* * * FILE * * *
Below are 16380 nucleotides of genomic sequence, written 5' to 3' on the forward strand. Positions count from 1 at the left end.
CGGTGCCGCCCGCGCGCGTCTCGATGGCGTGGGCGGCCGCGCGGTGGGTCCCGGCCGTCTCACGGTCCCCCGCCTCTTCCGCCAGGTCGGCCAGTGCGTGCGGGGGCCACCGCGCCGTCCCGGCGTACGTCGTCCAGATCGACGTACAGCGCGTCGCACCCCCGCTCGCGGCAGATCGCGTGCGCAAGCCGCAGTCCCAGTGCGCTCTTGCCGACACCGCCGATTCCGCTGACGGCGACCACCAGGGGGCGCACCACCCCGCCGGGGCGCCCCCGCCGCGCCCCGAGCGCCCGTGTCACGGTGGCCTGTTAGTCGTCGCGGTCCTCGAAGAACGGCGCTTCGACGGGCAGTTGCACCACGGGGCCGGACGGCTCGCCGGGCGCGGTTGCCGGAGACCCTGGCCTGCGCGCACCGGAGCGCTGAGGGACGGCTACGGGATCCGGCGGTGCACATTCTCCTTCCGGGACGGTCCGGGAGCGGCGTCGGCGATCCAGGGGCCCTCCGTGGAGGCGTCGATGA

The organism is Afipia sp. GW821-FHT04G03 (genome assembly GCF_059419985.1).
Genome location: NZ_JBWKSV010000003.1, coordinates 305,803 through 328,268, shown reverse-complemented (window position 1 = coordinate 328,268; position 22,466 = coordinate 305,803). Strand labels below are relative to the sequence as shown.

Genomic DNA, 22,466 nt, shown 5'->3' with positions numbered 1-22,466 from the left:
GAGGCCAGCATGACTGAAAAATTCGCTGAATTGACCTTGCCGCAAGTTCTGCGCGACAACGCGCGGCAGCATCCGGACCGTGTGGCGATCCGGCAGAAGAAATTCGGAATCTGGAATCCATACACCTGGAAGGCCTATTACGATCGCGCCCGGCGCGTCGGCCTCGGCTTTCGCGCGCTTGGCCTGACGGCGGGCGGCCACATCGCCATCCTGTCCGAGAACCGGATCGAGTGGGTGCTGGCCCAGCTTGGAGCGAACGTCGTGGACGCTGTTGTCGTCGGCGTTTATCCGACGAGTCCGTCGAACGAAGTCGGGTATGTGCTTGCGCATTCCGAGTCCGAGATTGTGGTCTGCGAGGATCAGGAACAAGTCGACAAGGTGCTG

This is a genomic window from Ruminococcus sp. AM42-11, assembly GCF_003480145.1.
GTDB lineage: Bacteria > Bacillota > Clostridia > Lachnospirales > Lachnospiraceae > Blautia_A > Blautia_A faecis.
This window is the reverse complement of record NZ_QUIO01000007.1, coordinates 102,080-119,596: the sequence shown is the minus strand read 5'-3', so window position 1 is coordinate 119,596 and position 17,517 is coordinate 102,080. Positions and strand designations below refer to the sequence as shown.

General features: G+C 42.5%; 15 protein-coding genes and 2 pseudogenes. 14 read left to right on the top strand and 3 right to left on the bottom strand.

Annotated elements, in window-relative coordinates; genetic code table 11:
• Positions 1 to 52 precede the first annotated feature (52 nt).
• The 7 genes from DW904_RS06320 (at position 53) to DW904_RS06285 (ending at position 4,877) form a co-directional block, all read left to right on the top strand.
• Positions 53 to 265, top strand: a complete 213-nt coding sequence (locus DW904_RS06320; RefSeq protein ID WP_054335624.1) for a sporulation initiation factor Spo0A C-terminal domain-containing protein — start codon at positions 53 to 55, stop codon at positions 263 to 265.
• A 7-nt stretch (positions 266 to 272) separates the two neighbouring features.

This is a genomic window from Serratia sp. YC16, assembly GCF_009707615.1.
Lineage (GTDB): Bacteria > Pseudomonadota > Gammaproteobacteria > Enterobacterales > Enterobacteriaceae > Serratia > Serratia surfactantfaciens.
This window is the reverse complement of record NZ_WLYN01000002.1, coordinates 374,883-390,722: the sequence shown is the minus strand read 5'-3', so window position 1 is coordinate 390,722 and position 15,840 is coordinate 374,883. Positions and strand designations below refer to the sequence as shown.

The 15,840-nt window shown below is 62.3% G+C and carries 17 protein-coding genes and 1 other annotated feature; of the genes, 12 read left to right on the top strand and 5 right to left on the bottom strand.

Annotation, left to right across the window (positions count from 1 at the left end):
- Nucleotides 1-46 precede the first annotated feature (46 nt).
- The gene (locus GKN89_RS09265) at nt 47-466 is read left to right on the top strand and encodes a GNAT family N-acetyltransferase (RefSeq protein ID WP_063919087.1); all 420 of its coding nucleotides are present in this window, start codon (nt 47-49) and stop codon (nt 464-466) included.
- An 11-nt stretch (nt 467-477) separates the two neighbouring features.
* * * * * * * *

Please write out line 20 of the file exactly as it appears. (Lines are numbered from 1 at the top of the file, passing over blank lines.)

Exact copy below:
Annotation, left to right across the window (positions count from 1 at the left end):